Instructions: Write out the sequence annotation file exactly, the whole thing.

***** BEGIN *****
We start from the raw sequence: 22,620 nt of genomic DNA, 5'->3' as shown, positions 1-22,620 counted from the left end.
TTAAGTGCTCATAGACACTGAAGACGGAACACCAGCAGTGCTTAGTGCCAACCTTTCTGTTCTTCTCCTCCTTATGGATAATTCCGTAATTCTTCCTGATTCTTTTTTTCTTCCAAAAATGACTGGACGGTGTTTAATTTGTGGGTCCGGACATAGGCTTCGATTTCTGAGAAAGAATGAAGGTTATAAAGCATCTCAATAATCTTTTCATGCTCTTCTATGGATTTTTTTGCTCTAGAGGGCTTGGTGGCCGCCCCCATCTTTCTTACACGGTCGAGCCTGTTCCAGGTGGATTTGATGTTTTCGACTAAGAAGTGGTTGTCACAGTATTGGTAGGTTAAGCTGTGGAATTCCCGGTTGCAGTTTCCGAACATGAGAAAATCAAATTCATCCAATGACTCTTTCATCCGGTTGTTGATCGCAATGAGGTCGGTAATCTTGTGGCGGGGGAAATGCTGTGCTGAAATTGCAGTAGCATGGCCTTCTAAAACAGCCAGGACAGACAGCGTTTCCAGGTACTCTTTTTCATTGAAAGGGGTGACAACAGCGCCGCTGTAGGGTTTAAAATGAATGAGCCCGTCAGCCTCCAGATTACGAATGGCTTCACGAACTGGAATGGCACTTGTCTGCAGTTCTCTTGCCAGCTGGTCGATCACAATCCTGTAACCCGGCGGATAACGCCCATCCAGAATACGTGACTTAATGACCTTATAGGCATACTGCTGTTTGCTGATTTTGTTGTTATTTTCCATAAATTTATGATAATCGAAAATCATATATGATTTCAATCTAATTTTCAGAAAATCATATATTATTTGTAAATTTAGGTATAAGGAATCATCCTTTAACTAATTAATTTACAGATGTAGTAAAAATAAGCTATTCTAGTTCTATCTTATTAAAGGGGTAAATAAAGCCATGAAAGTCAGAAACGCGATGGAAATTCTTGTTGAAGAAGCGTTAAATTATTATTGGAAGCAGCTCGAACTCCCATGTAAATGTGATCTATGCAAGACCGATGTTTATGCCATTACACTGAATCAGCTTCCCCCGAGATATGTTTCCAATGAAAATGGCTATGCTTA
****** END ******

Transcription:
We start from the raw sequence: 22,620 nt of genomic DNA, 5'->3' as shown, positions 1-22,620 counted from the left end.
TTAAGTGCTCATAGACACTGAAGACGGAACACCAGCAGTGCTTAGTGCCAACCTTTCTGTTCTTCTCCTCCTTATGGATAATTCCGTAATTCTTCCTGATTCTTTTTTTCTTCCAAAAATGACTGGACGGTGTTTAATTTGTGGGTCCGGACATAGGCTTCGATTTCTGAGAAAGAATGAAGGTTATAAAGCATCTCAATAATCTTTTCATGCTCTTCTATGGATTTTTTTGCTCTAGAGGGCTTGGTGGCCGCCCCCATCTTTCTTACACGGTCGAGCCTGTTCCAGGTGGATTTGATGTTTTCGACTAAGAAGTGGTTGTCACAGTATTGGTAGGTTAAGCTGTGGAATTCCCGGTTGCAGTTTCCGAACATGAGAAAATCAAATTCATCCAATGACTCTTTCATCCGGTTGTTGATCGCAATGAGGTCGGTAATCTTGTGGCGGGGGAAATGCTGTGCTGAAATTGCAGTAGCATGGCCTTCTAAAACAGCCAGGACAGACAGCGTTTCCAGGTACTCTTTTTCATTGAAAGGGGTGACAACAGCGCCGCTGTAGGGTTTAAAATGAATGAGCCCGTCAGCCTCCAGATTACGAATGGCTTCACGAACTGGAATGGCACTTGTCTGCAGTTCTCTTGCCAGCTGGTCGATCACAATCCTGTAACCCGGCGGATAACGCCCATCCAGAATACGTGACTTAATGACCTTATAGGCATACTGCTGTTTGCTGATTTTGTTGTTATTTTCCATAAATTTATGATAATCGAAAATCATATATGATTTCAATCTAATTTTCAGAAAATCATATATTATTTGTAAATTTAGGTATAAGGAATCATCCTTTAACTAATTAATTTACAGATGTAGTAAAAATAAGCTATTCTAGTTCTATCTTATTAAAGGGGTAAATAAAGCCATGAAAGTCAGAAACGCGATGGAAATTCTTGTTGAAGAAGCGTTAAATTATTATTGGAAGCAGCTCGAACTCCCATGTAAATGTGATCTATGCAAGACCGATGTTTATGCCATTACACTGAATCAGCTTCCCCCGAGATATGTTTCCAATGAAAATGGCTATGCTTA